Police connect with theater, high school

Officers interact with local groups as part of community-oriented policing approach
By: Sena Christian, The Press Tribune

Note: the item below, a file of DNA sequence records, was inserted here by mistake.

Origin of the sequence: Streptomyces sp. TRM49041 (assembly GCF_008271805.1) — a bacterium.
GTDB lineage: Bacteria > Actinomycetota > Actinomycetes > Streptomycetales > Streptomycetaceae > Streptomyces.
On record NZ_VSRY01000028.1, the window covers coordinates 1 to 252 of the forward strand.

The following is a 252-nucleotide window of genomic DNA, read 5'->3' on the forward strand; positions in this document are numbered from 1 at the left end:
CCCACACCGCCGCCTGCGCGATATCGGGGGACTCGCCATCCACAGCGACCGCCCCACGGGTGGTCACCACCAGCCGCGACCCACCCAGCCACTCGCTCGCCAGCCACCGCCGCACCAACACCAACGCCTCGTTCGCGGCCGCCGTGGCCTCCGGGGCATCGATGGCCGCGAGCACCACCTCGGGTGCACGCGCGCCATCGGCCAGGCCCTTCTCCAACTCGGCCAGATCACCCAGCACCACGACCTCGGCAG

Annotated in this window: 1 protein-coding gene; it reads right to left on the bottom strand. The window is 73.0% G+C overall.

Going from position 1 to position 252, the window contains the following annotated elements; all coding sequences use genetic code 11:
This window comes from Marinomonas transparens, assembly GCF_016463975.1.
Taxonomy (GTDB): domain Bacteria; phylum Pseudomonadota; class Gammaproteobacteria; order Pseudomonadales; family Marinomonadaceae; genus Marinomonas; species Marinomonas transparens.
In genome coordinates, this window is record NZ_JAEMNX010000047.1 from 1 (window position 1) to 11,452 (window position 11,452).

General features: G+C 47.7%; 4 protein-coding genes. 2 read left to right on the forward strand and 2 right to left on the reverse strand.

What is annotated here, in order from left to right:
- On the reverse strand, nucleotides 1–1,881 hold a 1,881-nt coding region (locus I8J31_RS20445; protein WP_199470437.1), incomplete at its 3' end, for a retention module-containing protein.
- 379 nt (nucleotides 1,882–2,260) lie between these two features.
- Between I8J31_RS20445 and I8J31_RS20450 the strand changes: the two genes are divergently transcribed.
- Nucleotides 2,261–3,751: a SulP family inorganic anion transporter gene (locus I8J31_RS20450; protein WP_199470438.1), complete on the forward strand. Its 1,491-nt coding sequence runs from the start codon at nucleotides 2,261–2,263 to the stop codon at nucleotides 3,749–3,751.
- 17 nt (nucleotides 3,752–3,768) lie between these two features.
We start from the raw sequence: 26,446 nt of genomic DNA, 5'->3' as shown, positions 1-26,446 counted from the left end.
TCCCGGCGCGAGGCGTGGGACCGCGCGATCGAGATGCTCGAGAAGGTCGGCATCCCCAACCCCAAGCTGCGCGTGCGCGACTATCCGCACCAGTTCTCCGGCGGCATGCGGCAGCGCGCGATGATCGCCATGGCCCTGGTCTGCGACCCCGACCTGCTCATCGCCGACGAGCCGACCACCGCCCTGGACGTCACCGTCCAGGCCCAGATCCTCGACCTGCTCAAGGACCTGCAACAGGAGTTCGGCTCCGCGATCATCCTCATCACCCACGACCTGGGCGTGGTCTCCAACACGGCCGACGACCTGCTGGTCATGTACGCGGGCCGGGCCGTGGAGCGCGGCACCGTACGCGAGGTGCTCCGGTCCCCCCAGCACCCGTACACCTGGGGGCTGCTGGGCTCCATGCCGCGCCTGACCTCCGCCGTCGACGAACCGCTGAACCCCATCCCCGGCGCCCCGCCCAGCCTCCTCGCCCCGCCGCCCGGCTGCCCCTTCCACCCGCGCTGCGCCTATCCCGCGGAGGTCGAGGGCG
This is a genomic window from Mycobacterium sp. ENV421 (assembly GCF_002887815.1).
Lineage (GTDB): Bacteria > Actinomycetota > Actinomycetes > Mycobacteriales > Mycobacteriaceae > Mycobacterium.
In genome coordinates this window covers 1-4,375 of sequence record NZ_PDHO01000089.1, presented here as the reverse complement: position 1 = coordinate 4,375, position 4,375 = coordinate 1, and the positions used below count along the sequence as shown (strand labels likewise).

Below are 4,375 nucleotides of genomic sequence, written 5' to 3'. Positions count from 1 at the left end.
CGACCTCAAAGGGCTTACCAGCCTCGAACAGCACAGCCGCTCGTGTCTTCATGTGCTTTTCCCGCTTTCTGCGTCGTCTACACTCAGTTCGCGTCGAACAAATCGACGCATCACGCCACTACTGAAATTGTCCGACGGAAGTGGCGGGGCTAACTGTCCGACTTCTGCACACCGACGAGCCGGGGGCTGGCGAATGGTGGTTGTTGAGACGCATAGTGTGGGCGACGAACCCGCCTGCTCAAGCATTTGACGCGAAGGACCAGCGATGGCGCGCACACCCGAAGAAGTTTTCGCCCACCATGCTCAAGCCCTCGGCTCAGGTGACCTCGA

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Roseville Police officer Jeremy Screeton doesn’t have a problem needling clients at Dream Theatre and making them laugh. He’s grown comfortable with the clients since he started dropping by the local performing arts center in April. And they’ve grown comfortable with him. “Where’s Toto?” Screeton asks Starr Herring, pointing down to the shiny shoes she wears. “You’re going to have to change your red shoes. I keep thinking you’re in ‘The Wizard of Oz.” Herring is actually performing a scene from “Grease.” But she plays along by clicking the heels of her feet together, like Dorothy does in the classic movie. Officer Jeremy, as Dream Theatre clients call him, is an example of community-oriented policing, an approach favored by new Police Chief Daniel Hahn. “We get more invested in the community instead of running around and writing tickets,” Screeton says. The 10-year veteran with the Roseville Police Department swings by Dream Theatre “as often as I can,” which usually ends up being once a day or every couple days. Upon his arrival, several clients walk up to shake his hand and hug him. “He’s pretty good,” says client Liz Johnson. “He helps out.” Screeton’s help extends beyond prepping for upcoming shows or serving as a practice audience for the performers. The theater company serves adults with developmental disabilities, and the officer’s presence has positively impacted many of these clients, some who previously experienced negative interactions with cops and possess a fear of uniforms, says co-owner Michelle Wheeler. But now, with Officer Jeremy around, the clients know that police are here to help, Wheeler says. Screeton has been thinking about how to use Dream Theatre as a setting for advanced officer training, to teach fellow cops how to interact with people with special needs. Over at Adelante High School, officer Eduardo Barranco is partnering with school administrators to provide drug and gang education and outreach to Spanish-speaking parents, as another example of community-oriented policing. Through the program, a few police officers, high school staff and the school’s bilingual academic tutor come together to host information nights, completely in Spanish. The first event took place in December, and four more — at Oakmont High School, Roseville Adult School, Independence High School and Adelante High School — followed. “These are some of the most caring, supportive, pro-education families,” says Adelante’s Assistant Principal Bridgette Dean. “But there’s a language barrier.” Dean, a social worker, says the goal of the program is to connect these parents with the school and police department, which will encourage parents to become more engaged with these systems and feel less disenfranchised. “I’m a strong believer in connecting the resources of a community,” Dean says. Prior to launching the program, the school questioned parents and asked what topics they wanted addressed in an information night. A top concern was drugs and gangs. During the presentations, the police officers show examples of drug and gang paraphernalia, and how to spot warning signs. After the PowerPoint, parents have a chance to ask questions about these topics, or about school issues or any other concerns. “Officer Barranco deserves extra kudos because he will stay an hour or more after the presentation to speak with parents completely in their home language,” Dean says. Next year, they hope to expand the program to include Woodcreek High School and Granite Bay High School, and introduce an information night for Russian speaking parents. “You can’t close achievement gaps and solidify communities if you’re not engaging every part of that community,” Dean says. “I want safer, stronger communities, and you need to incorporate all the stakeholders — the police, school district, parents.” Sena Christian can be reached at